Relationships are often difficult because people are complex. After the romance fades, you see the actual person you married rather than the person you fantasized them to be. There are a few touchy conversations that you must have before getting married. Even if you approached the whole idea of getting married rationally and carefully chose someone who matched your criteria for a life partner.
Specifically, you need to share your opinions about raising children and adopting pets as well as discuss career goals and money management. One approach you can take to start this conversation is to arrange a convenient time when you can both talk about these things in depth.
You can’t avoid talking about having kids. The best time to have this conversation is before you get married. It’s a mistake to presume that you know how your partner will react when you talk about children. Similarly, it’s also an error to defer this conversation for the “right moment.”
Clarify where you both stand on parenting. Ask direct questions: “How many children would you like to have?” “What should be our approach for disciplining them when they misbehave?” “How can plan ahead to provide them with an excellent education and the best opportunities in life?”
If you both love pets, and if you both love the same types of pets, then all is well. But if, say, you’re a cat lover and he is a dog lover, then things can get a little challenging.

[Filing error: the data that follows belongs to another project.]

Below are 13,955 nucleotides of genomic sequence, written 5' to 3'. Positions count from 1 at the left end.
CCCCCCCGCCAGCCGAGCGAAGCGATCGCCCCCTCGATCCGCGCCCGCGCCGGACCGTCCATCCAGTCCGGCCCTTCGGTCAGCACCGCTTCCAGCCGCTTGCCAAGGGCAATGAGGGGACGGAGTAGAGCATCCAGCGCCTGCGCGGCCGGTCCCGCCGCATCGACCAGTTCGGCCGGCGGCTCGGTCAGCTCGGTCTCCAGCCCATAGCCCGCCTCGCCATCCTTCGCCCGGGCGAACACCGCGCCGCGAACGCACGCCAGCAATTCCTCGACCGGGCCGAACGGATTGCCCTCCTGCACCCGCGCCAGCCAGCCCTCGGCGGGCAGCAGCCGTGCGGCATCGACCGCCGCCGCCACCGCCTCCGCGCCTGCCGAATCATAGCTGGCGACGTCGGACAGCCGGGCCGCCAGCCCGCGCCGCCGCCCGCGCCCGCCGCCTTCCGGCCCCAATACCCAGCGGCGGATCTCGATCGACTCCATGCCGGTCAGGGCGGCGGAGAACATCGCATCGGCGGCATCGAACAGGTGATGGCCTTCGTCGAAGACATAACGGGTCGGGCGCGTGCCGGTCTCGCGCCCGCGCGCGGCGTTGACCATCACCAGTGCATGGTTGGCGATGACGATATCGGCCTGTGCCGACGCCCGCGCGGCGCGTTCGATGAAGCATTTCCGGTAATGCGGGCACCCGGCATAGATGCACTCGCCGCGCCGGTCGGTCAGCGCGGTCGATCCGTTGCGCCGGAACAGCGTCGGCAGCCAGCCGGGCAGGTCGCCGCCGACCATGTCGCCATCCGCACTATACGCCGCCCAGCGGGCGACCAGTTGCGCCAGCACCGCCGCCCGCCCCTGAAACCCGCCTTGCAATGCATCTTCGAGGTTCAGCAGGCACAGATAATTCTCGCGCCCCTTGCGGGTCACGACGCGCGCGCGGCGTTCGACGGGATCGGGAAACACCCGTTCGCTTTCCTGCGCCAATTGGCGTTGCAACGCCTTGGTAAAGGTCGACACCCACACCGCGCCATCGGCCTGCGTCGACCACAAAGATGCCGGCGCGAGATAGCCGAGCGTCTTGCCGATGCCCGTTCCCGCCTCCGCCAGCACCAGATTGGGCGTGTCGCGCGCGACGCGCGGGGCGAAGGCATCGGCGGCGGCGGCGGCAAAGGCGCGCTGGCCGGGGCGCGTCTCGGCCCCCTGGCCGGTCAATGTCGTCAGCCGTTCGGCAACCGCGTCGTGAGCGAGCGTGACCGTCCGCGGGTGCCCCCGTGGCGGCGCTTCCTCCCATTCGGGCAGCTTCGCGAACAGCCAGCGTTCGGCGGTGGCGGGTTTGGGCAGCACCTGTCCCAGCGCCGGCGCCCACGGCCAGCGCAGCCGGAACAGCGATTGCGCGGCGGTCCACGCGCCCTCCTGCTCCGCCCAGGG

The situation can be especially difficult if you have strong feelings about dogs. Perhaps, you’re afraid of getting sued if your partner’s dog bites someone while out on its daily walk. This, incidentally, is not an unlikely scenario if you live in a city and your partner’s dog is wary of strangers.
How do you and your partner see your careers and your salaries developing over the years? Where do you see yourself in the next 5, 10, 15, or 20 years? Although neither of you may have a clear idea about career goals, now is the time to think about such weighty issues.
Once you have some clarity, then you will be able to figure out how to support each other through the transitions that career growth entails.
If one partner is highly ambitious and the other has almost no ambition, this is a clear sign of trouble in the future — because one person will see themselves constrained by the relationship while the other will feel neglected by the ambitious partner’s lack of interest in their life. You should address this looming conflict as early as possible.
Although money and career intertwine, it’s important to discuss both separately because future prosperity is something of an abstraction. Before achieving any type of career success, a couple has to decide on how to manage their current income.
Should you pull your money together to manage everyday expenses? Or should you keep separate accounts because you both have unique views about handling money? A shared account, for instance, might stir arguments if one partner is a spender and the other is a saver.
Before you hit the big career breakthroughs that one or both of you are planning, you will have to create a mutually agreeable household budget.
These conversations may seem too awkward to bring up or it may seem too early to express strong views about things that could upset your partner. However, it is always better to sort out these potential issues before getting married. It’s unnecessary that both partners agree on everything. What matters is that they become familiar with each other’s perspectives and agree on how to manage things.